- Character gives us qualities, but it is in actions – what we do – that we are happy or the reverse….All human happiness and misery take the form of action.
- – Aristotle
Today, Bast Overture the Crime Reporter turned PI interviews the last of the main characters in “For the Love of Wills.” William Clarke Jr. is a lawyer and like the general take on most lawyers he is cagey. However, William Jr. may be hiding more than most lawyers. Bast has his work cut out for him. “For the Love of Wills” is one of 13 stories in my mystery collection Beyond the Tripping Point (Blue Denim Press, 2012).
Bast sits at the table, twiddling his thumbs as he waits for his interviewee to show up. He starts rereading his questions when William Clarke Jr. enters the room.
William Jr.: Sorry, Mr. Overture, I was delayed with a client. Nice to meet you. (He extends his hand.)
Bast (standing up and shaking William Jr.’s hand): That’s okay. Take a seat and we can get started so you can get back to your valuable clients.
William Jr.: Okay, point taken.
Bast: You are the eldest child – for want of a better word – of a shall we say eccentric couple. How was it growing up with Heidi and William Sr. as parents?
William Jr.: Interesting. Never a dull moment.
Bast: Were you close to your sister Clara when growing up?
William Jr.: Until I got into my teens. Clara is four years younger than I. And to answer your other question a bit fuller. Clara and I were always getting into shall we say scrapes, often instigated by one of Mother’s weird ideas. Dad was sort of the calming factor.
Bast: Hm. What were some of these scrapes?
William Jr. (chuckling): Well, there used to be a tree house in the backyard. It’s long gone now. Clara and I used to hide up there when Mother got a little loud and unreasonable about what she wanted us to do or not do. Mother and Dad never caught on about this until one day – I was about 10 and so Clara would have been six – we stayed up there all night. Mother and Dad couldn’t find us and called in the police. They looked all over the neighbourhood and didn’t find us until Clara got the bright idea to throw rocks down into the yard. You should’ve seen their faces when they looked up. (William chuckles again.)
Bast: Was this how you got the idea to try to hide things from the police in “For the Love of Wills?”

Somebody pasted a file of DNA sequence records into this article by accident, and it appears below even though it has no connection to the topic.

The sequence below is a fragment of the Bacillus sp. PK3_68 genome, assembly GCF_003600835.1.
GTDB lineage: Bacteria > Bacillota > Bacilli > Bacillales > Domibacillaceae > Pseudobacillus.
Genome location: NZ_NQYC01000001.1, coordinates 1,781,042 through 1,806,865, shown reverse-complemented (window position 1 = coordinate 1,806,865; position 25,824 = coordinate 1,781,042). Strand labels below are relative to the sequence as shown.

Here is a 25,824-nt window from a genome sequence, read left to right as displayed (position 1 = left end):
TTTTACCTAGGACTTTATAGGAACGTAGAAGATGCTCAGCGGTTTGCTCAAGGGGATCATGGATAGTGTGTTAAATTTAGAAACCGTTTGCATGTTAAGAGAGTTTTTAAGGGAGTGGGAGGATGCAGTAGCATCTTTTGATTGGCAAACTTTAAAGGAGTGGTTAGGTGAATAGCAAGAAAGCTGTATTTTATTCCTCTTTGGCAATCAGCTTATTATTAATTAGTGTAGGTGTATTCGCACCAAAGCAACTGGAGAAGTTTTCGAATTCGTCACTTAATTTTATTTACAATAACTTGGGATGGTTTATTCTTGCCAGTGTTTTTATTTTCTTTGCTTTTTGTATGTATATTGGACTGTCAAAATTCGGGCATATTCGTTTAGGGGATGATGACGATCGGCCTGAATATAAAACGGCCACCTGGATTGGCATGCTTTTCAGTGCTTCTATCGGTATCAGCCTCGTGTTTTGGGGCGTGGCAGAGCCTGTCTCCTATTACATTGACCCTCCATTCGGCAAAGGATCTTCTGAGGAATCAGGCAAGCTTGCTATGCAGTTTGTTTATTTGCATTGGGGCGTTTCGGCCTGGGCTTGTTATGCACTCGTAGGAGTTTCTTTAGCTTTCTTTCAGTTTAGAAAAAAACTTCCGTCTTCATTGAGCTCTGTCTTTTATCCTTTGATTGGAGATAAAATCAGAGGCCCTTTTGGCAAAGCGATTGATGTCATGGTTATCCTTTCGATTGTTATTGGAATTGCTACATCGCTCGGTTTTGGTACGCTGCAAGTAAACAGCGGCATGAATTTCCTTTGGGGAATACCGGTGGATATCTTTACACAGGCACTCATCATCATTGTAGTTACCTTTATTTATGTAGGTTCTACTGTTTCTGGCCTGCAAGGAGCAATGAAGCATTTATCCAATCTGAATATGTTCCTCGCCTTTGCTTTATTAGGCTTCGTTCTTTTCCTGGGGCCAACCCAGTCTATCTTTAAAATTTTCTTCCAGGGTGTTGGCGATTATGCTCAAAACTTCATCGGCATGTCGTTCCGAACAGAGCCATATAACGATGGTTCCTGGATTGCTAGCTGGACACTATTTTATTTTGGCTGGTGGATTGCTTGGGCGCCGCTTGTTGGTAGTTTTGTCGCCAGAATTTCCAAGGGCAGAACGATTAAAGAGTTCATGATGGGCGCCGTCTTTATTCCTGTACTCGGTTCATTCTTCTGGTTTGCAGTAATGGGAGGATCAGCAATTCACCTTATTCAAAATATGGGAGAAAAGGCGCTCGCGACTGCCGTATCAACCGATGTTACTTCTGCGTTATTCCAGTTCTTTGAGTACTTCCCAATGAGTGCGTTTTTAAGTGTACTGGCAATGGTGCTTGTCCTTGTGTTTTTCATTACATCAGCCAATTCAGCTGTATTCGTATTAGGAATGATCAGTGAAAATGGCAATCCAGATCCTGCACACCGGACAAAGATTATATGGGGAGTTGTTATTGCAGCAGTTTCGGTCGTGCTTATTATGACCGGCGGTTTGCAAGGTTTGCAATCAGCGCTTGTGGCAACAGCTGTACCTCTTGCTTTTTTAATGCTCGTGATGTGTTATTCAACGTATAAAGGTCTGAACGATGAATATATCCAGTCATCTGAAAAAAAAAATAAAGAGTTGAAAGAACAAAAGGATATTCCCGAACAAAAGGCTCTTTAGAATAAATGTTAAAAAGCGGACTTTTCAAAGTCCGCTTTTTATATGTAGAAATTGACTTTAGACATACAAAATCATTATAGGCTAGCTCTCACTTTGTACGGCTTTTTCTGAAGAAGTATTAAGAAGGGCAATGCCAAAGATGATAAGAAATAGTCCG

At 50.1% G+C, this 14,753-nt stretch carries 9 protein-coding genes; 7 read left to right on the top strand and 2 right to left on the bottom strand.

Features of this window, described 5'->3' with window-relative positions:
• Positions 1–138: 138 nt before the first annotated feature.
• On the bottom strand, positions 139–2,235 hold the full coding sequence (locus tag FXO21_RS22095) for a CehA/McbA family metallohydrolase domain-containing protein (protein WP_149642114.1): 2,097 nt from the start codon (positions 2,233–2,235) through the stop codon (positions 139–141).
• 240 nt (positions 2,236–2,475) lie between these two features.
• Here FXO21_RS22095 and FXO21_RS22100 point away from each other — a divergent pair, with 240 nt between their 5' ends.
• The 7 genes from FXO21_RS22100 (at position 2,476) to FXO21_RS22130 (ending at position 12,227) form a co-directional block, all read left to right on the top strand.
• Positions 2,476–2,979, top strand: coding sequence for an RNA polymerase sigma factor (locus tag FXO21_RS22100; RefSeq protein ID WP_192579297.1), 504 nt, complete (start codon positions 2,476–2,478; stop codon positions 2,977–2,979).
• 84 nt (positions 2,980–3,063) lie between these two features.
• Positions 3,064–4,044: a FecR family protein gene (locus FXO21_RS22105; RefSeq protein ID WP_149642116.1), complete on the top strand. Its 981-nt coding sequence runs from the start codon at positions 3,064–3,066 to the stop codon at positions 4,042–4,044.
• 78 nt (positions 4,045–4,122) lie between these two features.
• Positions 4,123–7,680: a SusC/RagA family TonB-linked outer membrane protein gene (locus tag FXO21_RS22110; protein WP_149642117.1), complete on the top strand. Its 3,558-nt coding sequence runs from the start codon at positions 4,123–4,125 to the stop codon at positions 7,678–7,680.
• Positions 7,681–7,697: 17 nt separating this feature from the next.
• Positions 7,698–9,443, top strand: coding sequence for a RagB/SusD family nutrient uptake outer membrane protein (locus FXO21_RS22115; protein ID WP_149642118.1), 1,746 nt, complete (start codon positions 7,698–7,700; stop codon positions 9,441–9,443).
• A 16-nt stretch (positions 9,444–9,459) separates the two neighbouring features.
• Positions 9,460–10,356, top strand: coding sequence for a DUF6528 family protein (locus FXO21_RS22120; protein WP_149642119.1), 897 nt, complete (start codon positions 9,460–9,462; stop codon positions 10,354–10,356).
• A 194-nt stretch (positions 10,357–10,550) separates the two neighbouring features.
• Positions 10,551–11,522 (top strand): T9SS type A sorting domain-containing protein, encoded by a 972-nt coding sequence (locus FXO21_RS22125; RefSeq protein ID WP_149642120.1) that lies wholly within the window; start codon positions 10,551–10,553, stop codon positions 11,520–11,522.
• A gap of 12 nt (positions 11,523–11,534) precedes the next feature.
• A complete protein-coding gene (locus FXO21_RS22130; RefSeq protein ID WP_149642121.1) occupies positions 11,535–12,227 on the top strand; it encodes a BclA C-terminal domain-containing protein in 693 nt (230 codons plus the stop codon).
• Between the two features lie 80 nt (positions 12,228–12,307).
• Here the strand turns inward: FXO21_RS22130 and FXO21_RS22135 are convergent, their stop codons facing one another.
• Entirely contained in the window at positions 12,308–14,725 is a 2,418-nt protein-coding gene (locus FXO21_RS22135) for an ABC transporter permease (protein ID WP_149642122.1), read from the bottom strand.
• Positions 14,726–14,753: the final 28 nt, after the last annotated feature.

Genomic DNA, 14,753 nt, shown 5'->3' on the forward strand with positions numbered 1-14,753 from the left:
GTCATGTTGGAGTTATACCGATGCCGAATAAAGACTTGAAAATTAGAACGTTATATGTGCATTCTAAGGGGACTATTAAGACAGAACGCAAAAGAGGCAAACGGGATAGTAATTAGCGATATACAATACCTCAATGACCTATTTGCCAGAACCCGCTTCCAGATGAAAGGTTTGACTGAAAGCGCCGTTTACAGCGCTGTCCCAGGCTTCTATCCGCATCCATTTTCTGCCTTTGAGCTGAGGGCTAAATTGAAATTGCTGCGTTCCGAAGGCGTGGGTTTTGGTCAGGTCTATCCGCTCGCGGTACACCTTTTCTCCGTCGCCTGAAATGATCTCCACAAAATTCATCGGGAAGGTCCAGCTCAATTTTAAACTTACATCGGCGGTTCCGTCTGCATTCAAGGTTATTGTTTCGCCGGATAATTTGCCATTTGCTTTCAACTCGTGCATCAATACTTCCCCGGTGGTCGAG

William Jr.: What do you mean? I answered their questions.
Bast: True. But you insisted on talking to your father away from the police and you and Clara had a whispered conference away from that constable who was supposed to be keeping an eye on you.
William Jr.: Now wait a minute, Mr. Reporter…
Bast: I’m a PI now.
William Jr.: Well then, Mr. PI. Speaking to my dad was lawyer-client privilege so no cops should be present and well, Clara and I had to compare notes. Anyway that cop watching us wasn’t exactly the sharpest knife in the drawer.
Bast: Interesting that you use that analogy as the murder weapon in “For the Love of Wills” isn’t a knife but a…
William Jr.: Now, let’s not give the plot away.
(A commotion is heard just outside the door and Heidi Anastasia Clarke charges into the room).
Heidi: William, my good lawyer son. Your father, my poor Will needs your help. He’s got himself into a devil of a situation.
William Jr.: Now calm down Mother. Let’s go outside and talk. (He turns to Bast). That’s about it, Mr. PI. Duty and family call.
William smirks and leads his mother outside the room.
Bast shakes his head and mutters something about having enough of the Clarke family.
Stay tuned for next week when Bast goes into a most unsettling family problem and interviews the 12-year-old daughter from “Unfinished Business.”
You can read more about the Clarke family in my mystery short story collection Beyond the Tripping Point, (Blue Denim Press, 2012). Click on the book at the top and it takes you to my profile – including book reviews – at www.amazon.com. The book is available there in print and Kindle. For Kobo e-book go to http://www.chapters.indigo.ca/books/search/?keywords=Beyond%20the%20Tripping%20Point or go to any bricks and mortar store and order in a print copy.
Sharon A. Crawford